Jesse recently recruited me as a special correspondent for the goings-on at Math Overflow. Perhaps he’ll eventually let me blog about other things! To begin I’d like to point out a lovely and easy-to-state but not-so-little problem that appeared on MO.
The above problem is perhaps a representative problem in a family of problems that have received little attention by the geometric topology community, which is the issue of low co-dimension embeddings. They are not well understood. This is because these can be rather difficult problems. More than that, there isn’t an edifice — there’s no standard machine to play with.
For example, the generalized Schoenflies problem asks if a smooth embedding of an n-sphere into an (n+1)-sphere bounds a smooth embedded (n+1)-disc. i.e. are there any “knotted” co-dimension 1 spheres? The MO question is about existence of embeddings, the Schoenflies problem is about uniqueness. The answer to the Schoenflies problem is known to be “no” in all spheres, except perhaps the 4-sphere where it’s still an open problem. But the *way* in which the answer is known to be “no” is rather interesting.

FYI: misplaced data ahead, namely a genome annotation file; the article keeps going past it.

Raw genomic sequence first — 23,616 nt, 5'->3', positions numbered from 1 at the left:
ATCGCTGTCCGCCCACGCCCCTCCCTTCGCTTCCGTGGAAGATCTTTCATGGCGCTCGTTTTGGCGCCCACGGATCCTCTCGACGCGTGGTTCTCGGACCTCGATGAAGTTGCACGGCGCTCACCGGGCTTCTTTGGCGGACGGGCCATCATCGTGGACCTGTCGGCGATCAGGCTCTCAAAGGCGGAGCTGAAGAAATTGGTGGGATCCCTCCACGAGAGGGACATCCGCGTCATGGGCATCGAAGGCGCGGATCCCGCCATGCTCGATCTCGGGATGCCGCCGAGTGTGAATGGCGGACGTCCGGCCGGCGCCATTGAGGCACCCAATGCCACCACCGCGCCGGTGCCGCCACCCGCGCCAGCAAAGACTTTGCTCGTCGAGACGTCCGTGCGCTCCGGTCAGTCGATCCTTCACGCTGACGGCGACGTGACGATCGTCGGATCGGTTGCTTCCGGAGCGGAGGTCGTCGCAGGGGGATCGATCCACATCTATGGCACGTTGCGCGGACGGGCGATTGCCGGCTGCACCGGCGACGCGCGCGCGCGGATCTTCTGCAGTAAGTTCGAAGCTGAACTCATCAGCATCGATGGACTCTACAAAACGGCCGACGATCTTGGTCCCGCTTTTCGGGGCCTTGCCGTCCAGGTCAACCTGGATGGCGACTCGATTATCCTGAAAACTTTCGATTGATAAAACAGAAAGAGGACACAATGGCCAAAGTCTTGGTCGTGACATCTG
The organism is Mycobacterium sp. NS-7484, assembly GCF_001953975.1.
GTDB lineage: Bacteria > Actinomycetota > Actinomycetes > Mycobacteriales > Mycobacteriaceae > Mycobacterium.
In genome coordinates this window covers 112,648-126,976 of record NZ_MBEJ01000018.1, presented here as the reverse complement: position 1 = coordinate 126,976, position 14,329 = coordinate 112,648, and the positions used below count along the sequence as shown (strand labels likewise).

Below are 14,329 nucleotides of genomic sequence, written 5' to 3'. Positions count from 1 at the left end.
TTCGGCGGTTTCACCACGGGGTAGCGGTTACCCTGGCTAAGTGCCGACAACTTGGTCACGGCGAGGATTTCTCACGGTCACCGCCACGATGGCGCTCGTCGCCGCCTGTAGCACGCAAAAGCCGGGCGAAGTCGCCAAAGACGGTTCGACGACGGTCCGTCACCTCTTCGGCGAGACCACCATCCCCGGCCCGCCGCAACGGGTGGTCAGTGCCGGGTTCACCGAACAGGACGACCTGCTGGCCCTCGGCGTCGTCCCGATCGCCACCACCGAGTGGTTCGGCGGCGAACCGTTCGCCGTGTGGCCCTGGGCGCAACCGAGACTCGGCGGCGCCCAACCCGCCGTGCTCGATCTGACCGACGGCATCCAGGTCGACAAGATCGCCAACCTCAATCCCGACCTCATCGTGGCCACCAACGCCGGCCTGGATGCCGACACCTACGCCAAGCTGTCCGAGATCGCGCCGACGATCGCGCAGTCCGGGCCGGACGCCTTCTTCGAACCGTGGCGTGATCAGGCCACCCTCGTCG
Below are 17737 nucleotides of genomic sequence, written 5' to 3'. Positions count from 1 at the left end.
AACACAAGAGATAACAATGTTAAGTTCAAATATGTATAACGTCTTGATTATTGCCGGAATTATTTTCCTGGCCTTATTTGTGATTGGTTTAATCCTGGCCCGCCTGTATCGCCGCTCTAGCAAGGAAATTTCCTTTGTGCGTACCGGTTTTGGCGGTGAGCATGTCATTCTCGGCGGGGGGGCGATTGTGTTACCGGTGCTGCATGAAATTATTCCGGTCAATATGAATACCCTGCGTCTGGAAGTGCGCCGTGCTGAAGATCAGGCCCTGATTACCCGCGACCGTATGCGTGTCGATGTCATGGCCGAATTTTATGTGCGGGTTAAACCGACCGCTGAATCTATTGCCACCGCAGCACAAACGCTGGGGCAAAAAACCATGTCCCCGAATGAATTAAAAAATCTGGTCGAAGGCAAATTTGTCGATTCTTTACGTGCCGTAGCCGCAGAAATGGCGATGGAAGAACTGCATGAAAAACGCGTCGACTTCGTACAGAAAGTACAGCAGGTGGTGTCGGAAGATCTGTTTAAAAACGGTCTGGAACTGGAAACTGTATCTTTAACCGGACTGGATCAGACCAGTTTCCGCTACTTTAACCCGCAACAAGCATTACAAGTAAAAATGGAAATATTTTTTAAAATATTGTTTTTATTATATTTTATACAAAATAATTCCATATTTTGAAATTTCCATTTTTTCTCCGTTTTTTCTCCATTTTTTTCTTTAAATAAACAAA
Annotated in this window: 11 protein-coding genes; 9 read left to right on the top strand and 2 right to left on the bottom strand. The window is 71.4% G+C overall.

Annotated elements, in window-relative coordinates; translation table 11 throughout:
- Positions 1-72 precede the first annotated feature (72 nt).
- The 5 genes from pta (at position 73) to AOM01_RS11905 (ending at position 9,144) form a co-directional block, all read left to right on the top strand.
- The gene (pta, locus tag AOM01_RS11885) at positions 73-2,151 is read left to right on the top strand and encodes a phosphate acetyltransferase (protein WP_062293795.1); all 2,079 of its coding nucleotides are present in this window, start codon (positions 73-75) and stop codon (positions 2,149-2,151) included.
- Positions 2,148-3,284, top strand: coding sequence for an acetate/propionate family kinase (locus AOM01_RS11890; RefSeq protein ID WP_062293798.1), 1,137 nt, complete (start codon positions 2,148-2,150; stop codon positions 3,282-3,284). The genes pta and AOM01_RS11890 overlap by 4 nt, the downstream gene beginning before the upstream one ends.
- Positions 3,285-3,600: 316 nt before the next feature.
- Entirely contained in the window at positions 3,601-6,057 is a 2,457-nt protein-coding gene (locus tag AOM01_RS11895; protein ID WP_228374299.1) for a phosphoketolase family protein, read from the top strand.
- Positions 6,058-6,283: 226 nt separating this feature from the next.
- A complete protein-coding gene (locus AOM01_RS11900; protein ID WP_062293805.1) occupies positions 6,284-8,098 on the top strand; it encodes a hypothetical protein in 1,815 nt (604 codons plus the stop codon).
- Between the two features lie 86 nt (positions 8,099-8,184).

In the case that the ambient sphere is the 2-sphere, this is usually known as the “original” Schoenflies theorem, and it’s usually stated that a simple closed curve in the plane bounds a disc. There’s many proofs of this. The big-concept proof would perhaps be to use the Jordan Curve Theorem to say the curve bounds a compact 2-manifold, and then use the classification of 2-manifolds to argue the genus must be zero, and therefore it must be a disc. A far more elementary argument would be to find a linear “height function” which is a Morse function when restricted to the boundary circle. Cutting the bounded region by level-sets separating the critical points of the Morse function decomposes the bounded region into a union of discs. Moreover, the discs are being glued together according to a pattern, and one soon sees that the “gluing instructions” are governed by a tree. The inductive step is to argue that if one glues two discs together along a common arc in their boundary, you get a disc.
In dimension 3, the argument is very similar to the above, but the regions that the Morse function cuts your 3-manifold into are more complicated. There’s a nice proof in Hatcher’s 3-manifolds notes along these lines. This proof is originally due to Alexander. Making similar arguments he also proved that a torus in the 3-sphere must bound a solid torus on one side.